Don’t look now, but it’s spring. I promise. I wouldn’t be writing this otherwise.
And spring couldn’t come at a better time, unless of course you live somewhere warm all year long. After a long, long…long winter, it’s time for some well-needed spring cleaning. During the winter season, people may skip out on the chores from time to time because of a lack of energy. Everyone can breathe a sigh of relief and…start cleaning.
Get out your mop buckets, water, and vinegar, and begin cleaning. You probably spend a lot of time in your room, so start there; however, don’t forget about the kitchen. Your kitchen should be the cleanest place in your house. It is, after all, the place you have very memorable moments with friends and family members, eating delicious and healthy meals. You want the kitchen to be at its best, and that starts with cleaning each area efficiently and placing each item in the proper areas of your kitchen.
Think about rearranging your pantry and your refrigerator to reflect your healthy living mindset. You may have an abundance of healthy foods; however, are there some healthy foods your pantry is missing? Are there some food items that are unknowingly in the wrong spot? Are there some food items you should get rid of altogether?
Here are five quick tips to get your spring cleaning practice on the right track:
Spring Cleaning Tip #1: Toss Unhealthy Foods
The best rule to follow is to toss any products that contain more than three unrecognizable ingredients. Trash your junk food such as those loaded with salt, sugar, high-fructose corn syrup, artificial colors and flavorings, as well as other food preservatives and additives.
Food you’ve had too long should be tossed as well. Box all your unopened products and donate them to the local food pantry. Some products such as nuts, cookies, and cooking oils often don’t taste good after a year as well, and it’s best to trash these items.
The unhealthy tossing includes your fridge as well. Look through your condiments and eliminate the chemical-riddled products. Many refrigerators are packed sky high with condiments and you find yourself barely making room for your vegetables. There are some fruits that are better to refrigerate such as berries, cantaloupe, kiwi, papaya, grapefruit, grapes, lemons, limes, and your dried fruit. It is best to organize your fridge where all the fresh and organic produce have room to breathe. Your food may go bad quicker if the fridge is too congested.
Spring Cleaning Tip #2: Eliminate the GMOs!
The most common GMOs are soy products, corn products, canola, and sugar beets. That’s a good place to start when you are spring cleaning your pantry or fridge. Look for those products and eliminate them. To avoid products with GMOs, look for the Non-GMO Project label. They are a non-profit organization with the intention of informing you, the consumer, what are safe non-GMO choices. For a complete list of Non-GMO Project products, visit www.nongmoshoppingguide.com
Spring Cleaning Tip #3: Store Extra-Virgin Olive Oil in the Fridge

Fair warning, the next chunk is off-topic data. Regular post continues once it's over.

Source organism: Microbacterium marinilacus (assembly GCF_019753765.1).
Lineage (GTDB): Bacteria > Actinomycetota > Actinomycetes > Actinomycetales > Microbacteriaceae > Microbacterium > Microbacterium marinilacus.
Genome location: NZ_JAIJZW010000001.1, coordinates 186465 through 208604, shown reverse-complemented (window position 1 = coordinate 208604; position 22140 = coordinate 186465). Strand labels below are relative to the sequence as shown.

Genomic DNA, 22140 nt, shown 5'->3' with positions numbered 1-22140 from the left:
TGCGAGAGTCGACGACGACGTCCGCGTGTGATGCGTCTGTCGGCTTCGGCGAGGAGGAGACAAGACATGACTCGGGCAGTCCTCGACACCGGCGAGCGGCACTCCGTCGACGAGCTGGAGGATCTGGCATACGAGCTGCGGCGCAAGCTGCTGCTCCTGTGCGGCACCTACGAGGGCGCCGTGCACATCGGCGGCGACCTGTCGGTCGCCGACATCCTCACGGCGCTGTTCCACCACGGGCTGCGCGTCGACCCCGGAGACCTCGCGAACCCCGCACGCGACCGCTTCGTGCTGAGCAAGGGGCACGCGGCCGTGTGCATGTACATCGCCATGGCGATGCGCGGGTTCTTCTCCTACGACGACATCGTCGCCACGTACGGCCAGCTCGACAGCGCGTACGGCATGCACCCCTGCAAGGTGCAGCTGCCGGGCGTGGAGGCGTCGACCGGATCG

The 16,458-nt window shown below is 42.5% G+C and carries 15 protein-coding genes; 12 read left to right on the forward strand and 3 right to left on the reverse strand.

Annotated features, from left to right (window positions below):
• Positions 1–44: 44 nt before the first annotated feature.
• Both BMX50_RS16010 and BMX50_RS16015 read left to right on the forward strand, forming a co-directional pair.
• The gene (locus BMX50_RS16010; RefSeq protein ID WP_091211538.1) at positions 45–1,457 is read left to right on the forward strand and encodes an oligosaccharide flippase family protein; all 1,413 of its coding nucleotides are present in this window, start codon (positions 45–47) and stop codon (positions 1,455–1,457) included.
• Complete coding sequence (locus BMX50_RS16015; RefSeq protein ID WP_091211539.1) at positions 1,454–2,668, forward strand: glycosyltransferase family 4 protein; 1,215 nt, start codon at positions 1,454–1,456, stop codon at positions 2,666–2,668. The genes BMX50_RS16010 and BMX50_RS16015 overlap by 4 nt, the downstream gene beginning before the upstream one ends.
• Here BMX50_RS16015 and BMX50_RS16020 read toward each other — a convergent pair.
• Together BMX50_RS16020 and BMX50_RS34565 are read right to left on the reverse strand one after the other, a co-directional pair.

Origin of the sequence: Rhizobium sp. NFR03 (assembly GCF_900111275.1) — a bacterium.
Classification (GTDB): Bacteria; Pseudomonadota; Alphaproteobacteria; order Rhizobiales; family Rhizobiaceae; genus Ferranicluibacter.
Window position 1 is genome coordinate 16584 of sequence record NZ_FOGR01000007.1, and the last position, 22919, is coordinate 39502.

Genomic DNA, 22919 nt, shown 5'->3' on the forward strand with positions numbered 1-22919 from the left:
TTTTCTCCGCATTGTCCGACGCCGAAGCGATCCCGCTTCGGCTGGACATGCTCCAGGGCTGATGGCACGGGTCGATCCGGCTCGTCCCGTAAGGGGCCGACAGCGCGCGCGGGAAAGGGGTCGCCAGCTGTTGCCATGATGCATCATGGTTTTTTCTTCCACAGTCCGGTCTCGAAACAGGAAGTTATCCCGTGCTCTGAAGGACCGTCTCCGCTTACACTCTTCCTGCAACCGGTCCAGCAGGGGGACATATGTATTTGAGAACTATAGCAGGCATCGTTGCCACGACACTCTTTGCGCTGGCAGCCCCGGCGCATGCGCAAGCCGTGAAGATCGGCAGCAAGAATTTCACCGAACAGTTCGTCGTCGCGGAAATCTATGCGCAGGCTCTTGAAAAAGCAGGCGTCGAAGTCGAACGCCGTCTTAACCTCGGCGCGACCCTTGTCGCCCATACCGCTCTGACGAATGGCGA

If you’ve been storing extra virgin olive oil in the pantry for years, you may not have been reaping the benefits of that particular oil. There are many brain and heart benefits of omega-3 and omega-6 extra virgin oils; however, for these essential fatty acids to avoid oxidation it is best to store them in the fridge or a cold cellar if you have one. For your healthy living attitude, do your research on the best oils for your health. Oils with labels containing specific addresses help determine the authenticity of that oil. You won’t find the healthier oils on sale for $3.99. The healthiest oils to place in the fridge include extra virgin versions of olive oil, avocado oil, and flaxseed oil.
Spring Cleaning Tip #4: Choose Sprouted Breads
Is white bread or whole grain bread just sitting in your breadbox? Your breads could even have quinoa, flaxseeds, or hempseeds and I would still ditch these breads when spring cleaning. Why? They may also contain GMOs such as soy or canola, which is common among conventional brands. You will get more nutrients from your sprouted grain products, and they are lower on the glycemic index, which helps balance your blood sugar levels.
I love to spread almond butter on Silver Hills Sprouts Bakery products that are vegan, kosher, and without GMOs, oils, artificial preservatives, additives or stabilizers. My favorite varieties are The Big 13, and Mack’s Flax. They contain organic ingredients such as whole sprouted wheat, brown flaxseeds, and other sprouted grains like whole buckwheat spelt, and brown rice. Each slice will contain four to five grams of fiber and six grams of protein.
Spring Cleaning Tip #5: Change Your Sweetener!
Your typical refined white sugars and even brown sugars are depleted of minerals, and packed with calories and hormone-disrupting compounds. They definitely aren’t good additions to your coffee, tea, or baked goods. A better option is coconut sugar, which is also known as coconut sap sugar, coco sugar, or coconut palm sugar. They contain an abundance of minerals like magnesium, zinc, iron, and potassium, and come from the sap of cut flower buds from coconuts. The coconut sugar sweetener contains over 100 times more zinc, four times more magnesium, and twice as much iron than brown sugar. Could it be any sweeter? You keep your fructose consumption lower with coconut sugar; you also obtain more B vitamins, and it has a very low glycemic index of 35.
Spring is in bloom, and now so are you. With your new and improved spring cleaning methods, your kitchen will shine bright and the freshness and natural feel from outside will also be reflected in your home. Clean wisely and surrender to a healthy and happy home.
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